If you visited this site in recent weeks, you may have noticed some broken links. My apologies. They should now be fixed.
But the story behind those broken links is worth noting.
On September 11, 2018, Lee Enterprises announced the closing of the Missoula Independent. The venerable alternative weekly newspaper published for more than 27 years — including 12-plus years with yours truly involved as either arts editor or editor-in-chief, and another two as an occasional contributor — until staff arrived for work on deadline day to locked doors.
The closing did not come as a surprise. Alt weeklies have become an endangered species across the country, and recent corporate ownership at the Indy followed by a staff unionization put Missoula’s weekly on notice. But a petty parting shot by Lee twisted the knife.
On the same day Lee locked the Indy‘s doors, the company eliminated the paper’s website and, with it, more than 27 years of reporting. After some pushback from readers and negotiating with the Indy’s union, Lee decided to ignore numerous free options that would preserve this “journal of people, politics and culture” and instead post PDFs of old issues … behind a paywall at newspapers.com.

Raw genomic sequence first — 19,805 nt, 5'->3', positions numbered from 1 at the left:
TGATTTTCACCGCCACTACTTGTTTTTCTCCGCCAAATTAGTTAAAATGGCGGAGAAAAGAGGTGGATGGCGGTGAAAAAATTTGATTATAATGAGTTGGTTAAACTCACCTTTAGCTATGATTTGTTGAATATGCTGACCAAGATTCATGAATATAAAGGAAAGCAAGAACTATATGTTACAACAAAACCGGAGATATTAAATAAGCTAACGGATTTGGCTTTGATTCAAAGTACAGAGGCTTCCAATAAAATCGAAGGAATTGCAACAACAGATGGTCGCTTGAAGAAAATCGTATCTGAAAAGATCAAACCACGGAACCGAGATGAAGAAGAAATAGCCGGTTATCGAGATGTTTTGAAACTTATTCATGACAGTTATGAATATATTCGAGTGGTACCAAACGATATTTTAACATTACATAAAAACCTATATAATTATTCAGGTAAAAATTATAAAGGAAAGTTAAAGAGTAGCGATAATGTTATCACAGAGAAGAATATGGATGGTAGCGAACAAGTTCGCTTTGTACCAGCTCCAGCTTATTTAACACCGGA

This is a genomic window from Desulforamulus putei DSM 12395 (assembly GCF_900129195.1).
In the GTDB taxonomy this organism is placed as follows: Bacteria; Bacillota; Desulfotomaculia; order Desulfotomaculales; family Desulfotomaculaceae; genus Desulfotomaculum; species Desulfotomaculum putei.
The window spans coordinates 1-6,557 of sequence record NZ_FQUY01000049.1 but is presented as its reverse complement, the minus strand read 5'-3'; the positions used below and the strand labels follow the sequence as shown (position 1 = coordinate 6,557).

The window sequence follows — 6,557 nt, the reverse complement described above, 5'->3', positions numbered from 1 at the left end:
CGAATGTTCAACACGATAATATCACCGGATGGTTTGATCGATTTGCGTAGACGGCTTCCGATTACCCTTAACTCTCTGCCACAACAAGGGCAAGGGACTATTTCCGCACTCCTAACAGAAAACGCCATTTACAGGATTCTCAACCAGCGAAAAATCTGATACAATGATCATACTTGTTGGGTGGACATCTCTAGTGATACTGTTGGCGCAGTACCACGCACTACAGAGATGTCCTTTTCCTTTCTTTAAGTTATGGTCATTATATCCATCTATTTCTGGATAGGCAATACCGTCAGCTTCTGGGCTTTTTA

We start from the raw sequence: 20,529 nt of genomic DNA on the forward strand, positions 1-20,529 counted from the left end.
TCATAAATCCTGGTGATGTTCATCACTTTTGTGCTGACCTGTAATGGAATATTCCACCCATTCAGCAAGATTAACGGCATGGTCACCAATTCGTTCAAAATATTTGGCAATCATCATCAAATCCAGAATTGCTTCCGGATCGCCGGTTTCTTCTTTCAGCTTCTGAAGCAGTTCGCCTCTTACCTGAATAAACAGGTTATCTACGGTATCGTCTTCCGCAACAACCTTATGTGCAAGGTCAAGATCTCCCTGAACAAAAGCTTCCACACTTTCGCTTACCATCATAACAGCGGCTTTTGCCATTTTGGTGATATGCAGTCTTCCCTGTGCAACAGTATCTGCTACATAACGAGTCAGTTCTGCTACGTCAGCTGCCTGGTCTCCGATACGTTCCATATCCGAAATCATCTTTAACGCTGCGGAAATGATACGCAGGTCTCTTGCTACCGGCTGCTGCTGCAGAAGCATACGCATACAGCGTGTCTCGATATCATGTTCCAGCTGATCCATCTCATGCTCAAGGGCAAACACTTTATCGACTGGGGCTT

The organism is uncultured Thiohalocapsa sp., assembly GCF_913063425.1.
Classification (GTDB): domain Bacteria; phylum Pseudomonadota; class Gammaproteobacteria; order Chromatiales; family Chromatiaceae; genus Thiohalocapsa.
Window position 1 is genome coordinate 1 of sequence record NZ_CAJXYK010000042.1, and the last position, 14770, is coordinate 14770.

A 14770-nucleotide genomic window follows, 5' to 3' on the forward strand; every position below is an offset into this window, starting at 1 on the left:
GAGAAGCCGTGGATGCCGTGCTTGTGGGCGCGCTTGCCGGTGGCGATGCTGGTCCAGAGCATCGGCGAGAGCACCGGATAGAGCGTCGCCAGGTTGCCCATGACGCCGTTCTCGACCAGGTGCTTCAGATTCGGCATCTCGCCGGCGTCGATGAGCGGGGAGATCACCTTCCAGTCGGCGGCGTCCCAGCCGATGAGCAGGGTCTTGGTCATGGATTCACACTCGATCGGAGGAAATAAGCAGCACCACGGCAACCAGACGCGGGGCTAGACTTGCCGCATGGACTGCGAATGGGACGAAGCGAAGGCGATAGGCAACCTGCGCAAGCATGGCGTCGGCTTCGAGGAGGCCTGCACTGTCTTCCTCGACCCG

That’s a disappointing outcome, to put it mildly. Putting PDFs behind a paywall hurts more than just former staff and contributors who need to link to their past work, or artists who gratefully point toward much-deserved coverage, or decision-makers who want to reference long-form analysis—it essentially erases a huge chunk of Montana history. What was once available with a simple online search is now only found by signing up for a paid service, digging through physical copies at the University of Montana’s Mansfield Library, or sifting through The Wayback Machine. That stinks, especially when other reasonable options existed.
Personally, I’ve kept copies of most of my work—the most noteworthy of which you can find here. But literally thousands of other bylined pieces of mine are gone or stuck behind a paywall, along with countless other stories by hundreds of more talented writers, including the likes of James Crumley, Steven Rinella, Melissa Stephenson, Susanna Sonnenberg, Rick Bass, Stephanie Land, Dan Baum, and … It’s a long list, and it doesn’t even begin to take into account the award-winning images, illustrations and local comic strips. Again, what an avoidable bummer.